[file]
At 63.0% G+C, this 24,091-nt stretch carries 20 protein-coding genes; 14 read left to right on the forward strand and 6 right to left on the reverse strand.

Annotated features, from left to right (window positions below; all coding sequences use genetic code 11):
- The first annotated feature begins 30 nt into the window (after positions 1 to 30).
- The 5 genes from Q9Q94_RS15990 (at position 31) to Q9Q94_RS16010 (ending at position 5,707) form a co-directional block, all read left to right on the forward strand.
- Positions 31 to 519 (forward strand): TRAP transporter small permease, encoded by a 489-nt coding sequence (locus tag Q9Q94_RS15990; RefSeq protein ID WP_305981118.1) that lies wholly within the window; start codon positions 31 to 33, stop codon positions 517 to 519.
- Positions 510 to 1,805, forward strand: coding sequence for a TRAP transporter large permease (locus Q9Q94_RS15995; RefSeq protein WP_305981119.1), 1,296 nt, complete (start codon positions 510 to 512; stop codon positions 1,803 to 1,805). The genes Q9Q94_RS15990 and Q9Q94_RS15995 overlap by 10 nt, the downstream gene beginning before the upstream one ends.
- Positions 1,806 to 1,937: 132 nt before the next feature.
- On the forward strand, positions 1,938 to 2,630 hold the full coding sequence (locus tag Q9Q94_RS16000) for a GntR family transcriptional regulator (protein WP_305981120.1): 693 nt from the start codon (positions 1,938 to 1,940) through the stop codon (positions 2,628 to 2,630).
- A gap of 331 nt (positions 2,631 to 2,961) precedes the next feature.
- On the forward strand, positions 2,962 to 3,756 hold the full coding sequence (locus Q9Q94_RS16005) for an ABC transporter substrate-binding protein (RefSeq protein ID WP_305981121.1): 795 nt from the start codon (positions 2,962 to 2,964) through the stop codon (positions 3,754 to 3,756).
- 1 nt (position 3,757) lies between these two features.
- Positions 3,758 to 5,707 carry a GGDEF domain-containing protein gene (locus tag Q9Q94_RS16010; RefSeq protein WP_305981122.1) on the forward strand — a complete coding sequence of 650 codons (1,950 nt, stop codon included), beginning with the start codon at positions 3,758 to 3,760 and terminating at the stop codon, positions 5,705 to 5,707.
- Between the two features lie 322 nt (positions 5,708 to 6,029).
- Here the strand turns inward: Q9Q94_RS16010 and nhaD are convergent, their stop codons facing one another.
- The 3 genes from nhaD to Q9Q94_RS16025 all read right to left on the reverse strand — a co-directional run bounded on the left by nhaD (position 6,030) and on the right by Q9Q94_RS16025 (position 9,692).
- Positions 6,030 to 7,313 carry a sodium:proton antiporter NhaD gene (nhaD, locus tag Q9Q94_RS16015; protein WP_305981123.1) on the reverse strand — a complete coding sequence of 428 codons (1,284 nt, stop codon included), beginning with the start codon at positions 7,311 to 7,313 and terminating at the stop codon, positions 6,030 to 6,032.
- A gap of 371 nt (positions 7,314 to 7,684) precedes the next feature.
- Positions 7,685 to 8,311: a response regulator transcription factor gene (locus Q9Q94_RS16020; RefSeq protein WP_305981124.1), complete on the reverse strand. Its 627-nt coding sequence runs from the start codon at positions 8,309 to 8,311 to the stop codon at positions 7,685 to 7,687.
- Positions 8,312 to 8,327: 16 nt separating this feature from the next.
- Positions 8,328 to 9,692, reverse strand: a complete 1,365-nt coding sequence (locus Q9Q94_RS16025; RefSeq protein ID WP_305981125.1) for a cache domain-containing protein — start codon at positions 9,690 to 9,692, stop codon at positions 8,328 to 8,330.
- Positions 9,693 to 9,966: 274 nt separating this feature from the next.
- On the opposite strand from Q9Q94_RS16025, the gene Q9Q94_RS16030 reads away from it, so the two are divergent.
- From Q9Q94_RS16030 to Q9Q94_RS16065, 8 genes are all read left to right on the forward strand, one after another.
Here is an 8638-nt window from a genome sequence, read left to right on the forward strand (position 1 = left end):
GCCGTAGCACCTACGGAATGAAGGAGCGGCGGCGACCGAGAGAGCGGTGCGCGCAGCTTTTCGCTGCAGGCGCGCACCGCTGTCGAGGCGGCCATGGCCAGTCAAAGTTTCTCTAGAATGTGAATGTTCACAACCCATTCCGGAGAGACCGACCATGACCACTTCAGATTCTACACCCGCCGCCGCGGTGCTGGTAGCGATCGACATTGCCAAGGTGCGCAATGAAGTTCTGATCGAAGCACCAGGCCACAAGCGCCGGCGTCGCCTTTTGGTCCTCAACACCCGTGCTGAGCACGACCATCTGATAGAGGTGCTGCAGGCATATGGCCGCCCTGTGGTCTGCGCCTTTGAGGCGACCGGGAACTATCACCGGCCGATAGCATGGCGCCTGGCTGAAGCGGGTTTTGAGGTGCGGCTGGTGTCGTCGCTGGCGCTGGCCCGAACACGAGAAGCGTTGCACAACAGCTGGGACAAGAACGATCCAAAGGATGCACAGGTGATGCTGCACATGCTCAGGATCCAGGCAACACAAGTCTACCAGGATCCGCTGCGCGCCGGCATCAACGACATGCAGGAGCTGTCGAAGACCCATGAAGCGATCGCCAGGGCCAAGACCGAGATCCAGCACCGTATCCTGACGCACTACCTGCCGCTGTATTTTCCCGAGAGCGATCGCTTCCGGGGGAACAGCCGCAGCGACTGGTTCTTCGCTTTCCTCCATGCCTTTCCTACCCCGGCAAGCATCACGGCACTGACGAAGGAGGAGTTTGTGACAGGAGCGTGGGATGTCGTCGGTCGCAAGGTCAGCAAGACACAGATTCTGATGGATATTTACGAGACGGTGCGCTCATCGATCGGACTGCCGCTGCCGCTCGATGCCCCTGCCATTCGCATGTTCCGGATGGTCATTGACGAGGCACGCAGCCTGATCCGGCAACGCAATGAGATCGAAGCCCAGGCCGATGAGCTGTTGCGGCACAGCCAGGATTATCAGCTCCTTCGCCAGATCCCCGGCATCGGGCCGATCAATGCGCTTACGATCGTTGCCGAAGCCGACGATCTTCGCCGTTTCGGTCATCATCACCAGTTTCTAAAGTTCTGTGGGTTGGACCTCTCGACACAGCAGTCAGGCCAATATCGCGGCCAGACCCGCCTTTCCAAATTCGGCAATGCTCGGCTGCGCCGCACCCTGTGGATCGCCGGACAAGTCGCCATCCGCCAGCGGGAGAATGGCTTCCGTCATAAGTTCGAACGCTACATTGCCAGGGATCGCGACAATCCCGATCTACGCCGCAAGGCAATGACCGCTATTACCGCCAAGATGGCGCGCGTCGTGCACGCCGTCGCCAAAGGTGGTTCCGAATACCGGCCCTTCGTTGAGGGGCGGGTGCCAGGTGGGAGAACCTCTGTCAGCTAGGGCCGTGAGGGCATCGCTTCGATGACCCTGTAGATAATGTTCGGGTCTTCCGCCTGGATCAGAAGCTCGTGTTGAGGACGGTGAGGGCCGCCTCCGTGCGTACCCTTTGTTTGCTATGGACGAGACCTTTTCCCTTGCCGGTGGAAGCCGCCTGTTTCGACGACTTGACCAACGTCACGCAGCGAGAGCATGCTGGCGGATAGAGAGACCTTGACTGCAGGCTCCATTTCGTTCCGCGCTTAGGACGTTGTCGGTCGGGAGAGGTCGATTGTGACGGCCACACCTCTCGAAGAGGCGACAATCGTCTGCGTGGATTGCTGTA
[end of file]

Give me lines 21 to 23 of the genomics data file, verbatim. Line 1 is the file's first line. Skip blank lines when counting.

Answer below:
- Positions 9,693 to 9,966: 274 nt separating this feature from the next.
- On the opposite strand from Q9Q94_RS16025, the gene Q9Q94_RS16030 reads away from it, so the two are divergent.
- From Q9Q94_RS16030 to Q9Q94_RS16065, 8 genes are all read left to right on the forward strand, one after another.